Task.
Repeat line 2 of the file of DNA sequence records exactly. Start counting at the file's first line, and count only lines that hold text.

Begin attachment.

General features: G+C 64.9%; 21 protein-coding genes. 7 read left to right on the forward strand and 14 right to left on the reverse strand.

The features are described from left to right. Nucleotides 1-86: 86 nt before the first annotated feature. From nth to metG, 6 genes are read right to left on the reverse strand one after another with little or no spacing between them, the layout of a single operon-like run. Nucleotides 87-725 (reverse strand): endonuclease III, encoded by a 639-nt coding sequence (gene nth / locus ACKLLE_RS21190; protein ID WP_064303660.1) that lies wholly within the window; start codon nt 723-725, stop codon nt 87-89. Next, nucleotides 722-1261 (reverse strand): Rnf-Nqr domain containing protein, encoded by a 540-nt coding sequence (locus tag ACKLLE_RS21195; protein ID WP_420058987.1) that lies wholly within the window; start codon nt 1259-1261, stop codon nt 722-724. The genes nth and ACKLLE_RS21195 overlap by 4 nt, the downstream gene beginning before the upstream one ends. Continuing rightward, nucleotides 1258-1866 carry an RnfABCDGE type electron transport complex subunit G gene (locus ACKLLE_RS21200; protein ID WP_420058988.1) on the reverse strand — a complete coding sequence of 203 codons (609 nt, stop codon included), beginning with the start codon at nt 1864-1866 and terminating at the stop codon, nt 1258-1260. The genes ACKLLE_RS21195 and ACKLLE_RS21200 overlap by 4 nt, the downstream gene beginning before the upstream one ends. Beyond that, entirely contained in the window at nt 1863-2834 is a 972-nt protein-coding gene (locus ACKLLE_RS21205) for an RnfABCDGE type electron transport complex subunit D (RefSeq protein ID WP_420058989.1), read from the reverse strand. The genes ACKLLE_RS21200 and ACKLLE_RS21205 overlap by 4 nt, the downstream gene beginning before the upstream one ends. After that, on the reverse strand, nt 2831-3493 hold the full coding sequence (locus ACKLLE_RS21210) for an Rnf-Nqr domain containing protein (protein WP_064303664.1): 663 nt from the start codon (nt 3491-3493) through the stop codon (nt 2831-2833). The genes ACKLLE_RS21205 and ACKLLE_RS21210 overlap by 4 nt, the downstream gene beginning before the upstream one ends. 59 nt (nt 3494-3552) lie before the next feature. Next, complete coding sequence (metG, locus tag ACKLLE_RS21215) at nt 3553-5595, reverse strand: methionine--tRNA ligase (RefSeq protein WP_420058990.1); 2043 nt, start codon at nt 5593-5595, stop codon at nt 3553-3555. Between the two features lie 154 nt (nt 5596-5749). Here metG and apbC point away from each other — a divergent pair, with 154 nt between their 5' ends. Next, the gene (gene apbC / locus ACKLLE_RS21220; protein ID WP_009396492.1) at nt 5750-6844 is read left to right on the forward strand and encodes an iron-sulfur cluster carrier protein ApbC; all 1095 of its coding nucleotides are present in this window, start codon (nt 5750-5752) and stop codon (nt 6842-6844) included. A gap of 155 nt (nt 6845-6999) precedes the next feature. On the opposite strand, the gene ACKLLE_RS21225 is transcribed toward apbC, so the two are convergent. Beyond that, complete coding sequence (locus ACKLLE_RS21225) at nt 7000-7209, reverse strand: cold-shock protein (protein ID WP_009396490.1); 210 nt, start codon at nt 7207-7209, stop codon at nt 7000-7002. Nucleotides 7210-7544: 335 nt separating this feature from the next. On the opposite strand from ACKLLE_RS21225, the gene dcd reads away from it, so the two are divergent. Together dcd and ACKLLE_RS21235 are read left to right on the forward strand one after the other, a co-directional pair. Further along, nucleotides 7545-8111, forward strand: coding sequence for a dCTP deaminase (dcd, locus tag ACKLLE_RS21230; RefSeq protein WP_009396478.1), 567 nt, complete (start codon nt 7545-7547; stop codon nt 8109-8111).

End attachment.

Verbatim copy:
The features are described from left to right. Nucleotides 1-86: 86 nt before the first annotated feature. From nth to metG, 6 genes are read right to left on the reverse strand one after another with little or no spacing between them, the layout of a single operon-like run. Nucleotides 87-725 (reverse strand): endonuclease III, encoded by a 639-nt coding sequence (gene nth / locus ACKLLE_RS21190; protein ID WP_064303660.1) that lies wholly within the window; start codon nt 723-725, stop codon nt 87-89. Next, nucleotides 722-1261 (reverse strand): Rnf-Nqr domain containing protein, encoded by a 540-nt coding sequence (locus tag ACKLLE_RS21195; protein ID WP_420058987.1) that lies wholly within the window; start codon nt 1259-1261, stop codon nt 722-724. The genes nth and ACKLLE_RS21195 overlap by 4 nt, the downstream gene beginning before the upstream one ends. Continuing rightward, nucleotides 1258-1866 carry an RnfABCDGE type electron transport complex subunit G gene (locus ACKLLE_RS21200; protein ID WP_420058988.1) on the reverse strand — a complete coding sequence of 203 codons (609 nt, stop codon included), beginning with the start codon at nt 1864-1866 and terminating at the stop codon, nt 1258-1260. The genes ACKLLE_RS21195 and ACKLLE_RS21200 overlap by 4 nt, the downstream gene beginning before the upstream one ends. Beyond that, entirely contained in the window at nt 1863-2834 is a 972-nt protein-coding gene (locus ACKLLE_RS21205) for an RnfABCDGE type electron transport complex subunit D (RefSeq protein ID WP_420058989.1), read from the reverse strand. The genes ACKLLE_RS21200 and ACKLLE_RS21205 overlap by 4 nt, the downstream gene beginning before the upstream one ends. After that, on the reverse strand, nt 2831-3493 hold the full coding sequence (locus ACKLLE_RS21210) for an Rnf-Nqr domain containing protein (protein WP_064303664.1): 663 nt from the start codon (nt 3491-3493) through the stop codon (nt 2831-2833). The genes ACKLLE_RS21205 and ACKLLE_RS21210 overlap by 4 nt, the downstream gene beginning before the upstream one ends. 59 nt (nt 3494-3552) lie before the next feature. Next, complete coding sequence (metG, locus tag ACKLLE_RS21215) at nt 3553-5595, reverse strand: methionine--tRNA ligase (RefSeq protein WP_420058990.1); 2043 nt, start codon at nt 5593-5595, stop codon at nt 3553-3555. Between the two features lie 154 nt (nt 5596-5749). Here metG and apbC point away from each other — a divergent pair, with 154 nt between their 5' ends. Next, the gene (gene apbC / locus ACKLLE_RS21220; protein ID WP_009396492.1) at nt 5750-6844 is read left to right on the forward strand and encodes an iron-sulfur cluster carrier protein ApbC; all 1095 of its coding nucleotides are present in this window, start codon (nt 5750-5752) and stop codon (nt 6842-6844) included. A gap of 155 nt (nt 6845-6999) precedes the next feature. On the opposite strand, the gene ACKLLE_RS21225 is transcribed toward apbC, so the two are convergent. Beyond that, complete coding sequence (locus ACKLLE_RS21225) at nt 7000-7209, reverse strand: cold-shock protein (protein ID WP_009396490.1); 210 nt, start codon at nt 7207-7209, stop codon at nt 7000-7002. Nucleotides 7210-7544: 335 nt separating this feature from the next. On the opposite strand from ACKLLE_RS21225, the gene dcd reads away from it, so the two are divergent. Together dcd and ACKLLE_RS21235 are read left to right on the forward strand one after the other, a co-directional pair. Further along, nucleotides 7545-8111, forward strand: coding sequence for a dCTP deaminase (dcd, locus tag ACKLLE_RS21230; RefSeq protein WP_009396478.1), 567 nt, complete (start codon nt 7545-7547; stop codon nt 8109-8111).